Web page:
Alexander Calder


The next step in sculpture is motion.
– Alexander Calder

Alexander Calder was an American artist who turned his line drawings into mobiles - kinetic sculptures powered by motors or air currents.


Alexander Calder was born in 1989 in Lawton, Pennsylvania. He came from a family of sculptors. His paternal grandfather emigrated from Scotland and is best known for the giant statue of William Penn on Philadelphia City Hall's tower. Calder’s father was also a sculptor, his mother a portrait artist who studied at the Académie Julian and the Sorbonne in Paris. 


During his childhood, the family moved from California to New York several times. During each move the family set up a studio in the basement of their homes for the young Calder, who crafted jewelry, animal figures and game boards from found wood and metal. His hobby led him, not to art, but to mechanical engineering and applied kinetics, which he studied at Stevens Institute of Technology in Hoboken, New Jersey from 1915 to 1919.


While working at a series of jobs after graduation, including automotive engineer and hydraulics engineer, Calder took drawing classes at the 42nd Street New York Public School and at the Art Students League. He worked as an illustrator for the National Police Gazette and was sent to illustrate acts at the Ringling Brothers and Barnum & Bailey Circus. 


In 1926, after his paintings were shown at The Artists' Gallery in New York he moved to Paris, where he began to make the moving figures that became Calder’s Circus.He also made jewelry from wire and began to use his line drawings as basis for wire sculptures. He met Joan Miro in Paris. Miro became a close friend and important influence.


It was a visit, in 1930, to the studio of Piet Mondrian that changed the way in which Calder fabricated his work. Seeing the color and forms that Mondrian created inspired Calder to create works that moved through space. He was successful at producing kinetic sculptures that were truly revolutionary. His initial works were mechanized, subsequent works relied on the movement of air. They were exhibited in Paris in 1931. Marcel Duchamp called them mobiles. Calder also created stabiles - sculptures that were fabricated from varied pieces that fit together to create movement.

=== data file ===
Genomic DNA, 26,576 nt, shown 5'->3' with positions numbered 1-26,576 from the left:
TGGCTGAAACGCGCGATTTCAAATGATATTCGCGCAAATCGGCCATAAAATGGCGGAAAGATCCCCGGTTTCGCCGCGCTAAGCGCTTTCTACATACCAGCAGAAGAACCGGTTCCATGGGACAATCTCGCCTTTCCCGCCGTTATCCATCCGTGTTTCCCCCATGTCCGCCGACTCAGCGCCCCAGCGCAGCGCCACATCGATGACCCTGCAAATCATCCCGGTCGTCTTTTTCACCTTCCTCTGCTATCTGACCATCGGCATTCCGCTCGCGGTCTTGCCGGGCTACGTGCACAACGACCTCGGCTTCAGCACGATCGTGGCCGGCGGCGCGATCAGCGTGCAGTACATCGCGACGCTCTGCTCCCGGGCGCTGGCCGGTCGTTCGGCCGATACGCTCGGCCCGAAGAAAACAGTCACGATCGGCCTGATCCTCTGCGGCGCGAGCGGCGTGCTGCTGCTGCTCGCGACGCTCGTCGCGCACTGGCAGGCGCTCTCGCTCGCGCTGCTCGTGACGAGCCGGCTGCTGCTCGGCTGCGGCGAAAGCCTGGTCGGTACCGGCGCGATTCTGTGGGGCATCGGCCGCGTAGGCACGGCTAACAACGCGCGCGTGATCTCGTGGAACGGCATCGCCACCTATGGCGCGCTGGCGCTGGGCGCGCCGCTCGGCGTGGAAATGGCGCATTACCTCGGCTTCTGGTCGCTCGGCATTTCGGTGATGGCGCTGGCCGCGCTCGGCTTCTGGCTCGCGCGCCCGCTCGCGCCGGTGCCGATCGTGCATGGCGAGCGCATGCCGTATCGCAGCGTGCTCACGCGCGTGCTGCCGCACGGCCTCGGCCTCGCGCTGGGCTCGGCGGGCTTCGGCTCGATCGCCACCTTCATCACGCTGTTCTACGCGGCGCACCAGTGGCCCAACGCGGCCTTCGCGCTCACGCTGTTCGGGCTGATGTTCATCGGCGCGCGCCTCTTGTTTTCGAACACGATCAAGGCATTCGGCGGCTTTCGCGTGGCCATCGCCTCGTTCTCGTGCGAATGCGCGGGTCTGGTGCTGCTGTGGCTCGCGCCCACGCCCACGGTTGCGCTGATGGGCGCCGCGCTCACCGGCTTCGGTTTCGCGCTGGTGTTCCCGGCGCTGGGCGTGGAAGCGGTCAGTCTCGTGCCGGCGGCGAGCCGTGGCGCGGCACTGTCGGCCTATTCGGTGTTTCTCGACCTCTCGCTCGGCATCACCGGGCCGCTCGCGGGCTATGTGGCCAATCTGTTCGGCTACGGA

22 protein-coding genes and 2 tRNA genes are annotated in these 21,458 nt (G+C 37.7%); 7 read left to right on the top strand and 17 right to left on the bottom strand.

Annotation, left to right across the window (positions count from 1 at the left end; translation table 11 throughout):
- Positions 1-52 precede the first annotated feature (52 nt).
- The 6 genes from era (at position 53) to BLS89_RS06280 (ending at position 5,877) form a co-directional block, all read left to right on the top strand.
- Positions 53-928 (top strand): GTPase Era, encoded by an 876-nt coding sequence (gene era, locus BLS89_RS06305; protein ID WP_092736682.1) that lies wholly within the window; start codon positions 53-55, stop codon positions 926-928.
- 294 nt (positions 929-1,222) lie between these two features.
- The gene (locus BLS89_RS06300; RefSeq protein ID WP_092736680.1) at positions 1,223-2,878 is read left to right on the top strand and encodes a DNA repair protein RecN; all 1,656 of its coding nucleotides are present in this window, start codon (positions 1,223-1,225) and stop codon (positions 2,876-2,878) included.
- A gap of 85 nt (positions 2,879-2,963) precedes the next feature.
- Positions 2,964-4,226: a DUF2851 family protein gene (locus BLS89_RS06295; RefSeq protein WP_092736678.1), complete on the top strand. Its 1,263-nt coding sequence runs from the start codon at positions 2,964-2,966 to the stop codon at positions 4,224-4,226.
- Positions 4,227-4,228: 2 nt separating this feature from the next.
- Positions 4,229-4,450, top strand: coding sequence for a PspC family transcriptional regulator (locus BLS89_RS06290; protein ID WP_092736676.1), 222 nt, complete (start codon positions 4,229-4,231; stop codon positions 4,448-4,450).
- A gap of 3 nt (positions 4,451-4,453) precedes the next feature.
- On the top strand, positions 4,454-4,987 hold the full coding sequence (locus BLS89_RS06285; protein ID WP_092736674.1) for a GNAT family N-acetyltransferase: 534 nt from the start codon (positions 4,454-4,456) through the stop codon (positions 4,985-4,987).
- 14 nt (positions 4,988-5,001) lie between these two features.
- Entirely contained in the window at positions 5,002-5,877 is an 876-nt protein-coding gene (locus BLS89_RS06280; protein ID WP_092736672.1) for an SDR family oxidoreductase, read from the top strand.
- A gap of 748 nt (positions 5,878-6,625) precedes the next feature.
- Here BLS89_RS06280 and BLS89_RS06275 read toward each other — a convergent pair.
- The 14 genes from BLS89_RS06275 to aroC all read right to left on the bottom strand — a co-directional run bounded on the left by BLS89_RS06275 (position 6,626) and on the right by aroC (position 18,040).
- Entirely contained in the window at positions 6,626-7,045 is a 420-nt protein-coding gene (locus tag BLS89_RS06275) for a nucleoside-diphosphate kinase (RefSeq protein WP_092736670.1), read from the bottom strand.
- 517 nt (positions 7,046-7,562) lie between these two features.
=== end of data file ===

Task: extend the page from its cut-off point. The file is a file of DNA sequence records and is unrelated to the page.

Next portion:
After having great success in Paris, Calder moved back to the U.S. in 1933. He had a large studio in his home in Connecticut, where he created large mobiles and public sculptures. In 1939, the Museum of Modern Art (MoMA) commissioned Calder to create the large mobile, Lobster Trap and Fish Tail.  In 1943, Calder became the youngest artist ever to be given a retrospective at MoMA. In 1946, the Galerie Louis Carre organized a retrospective of his work, accompanied by a catalog essay written by Jean-Paul Sartre.


In 1962, Calder built a studio in Sache, France, where he created some of his largest sculptures. Throughout his lifetime, he continued to make jewelry, paintings, fine art prints and tapestries. The Calder Circus inspired younger artists to incorporate their works into performance art. Calder had many international commissions and, in 1969, created the first public artwork funded by the National Endowment for the Arts.


Calder married Louisa James in 1931. The couple had two daughters.


Alexander Calder died unexpectedly in New York, in November 1976, of a heart attack, shortly after the opening of a major retrospective of his work at the Whitney Museum.


The Whitney has the largest collection of his works. Calder’s works  are also in the permanent collections of MoMA, the National Gallery in Washington, D.C., the Centre Georges Pompidou in Paris, the Museo Nacional Centro de Arte Reina Sofía in Madrid and in other public venues around the world. 



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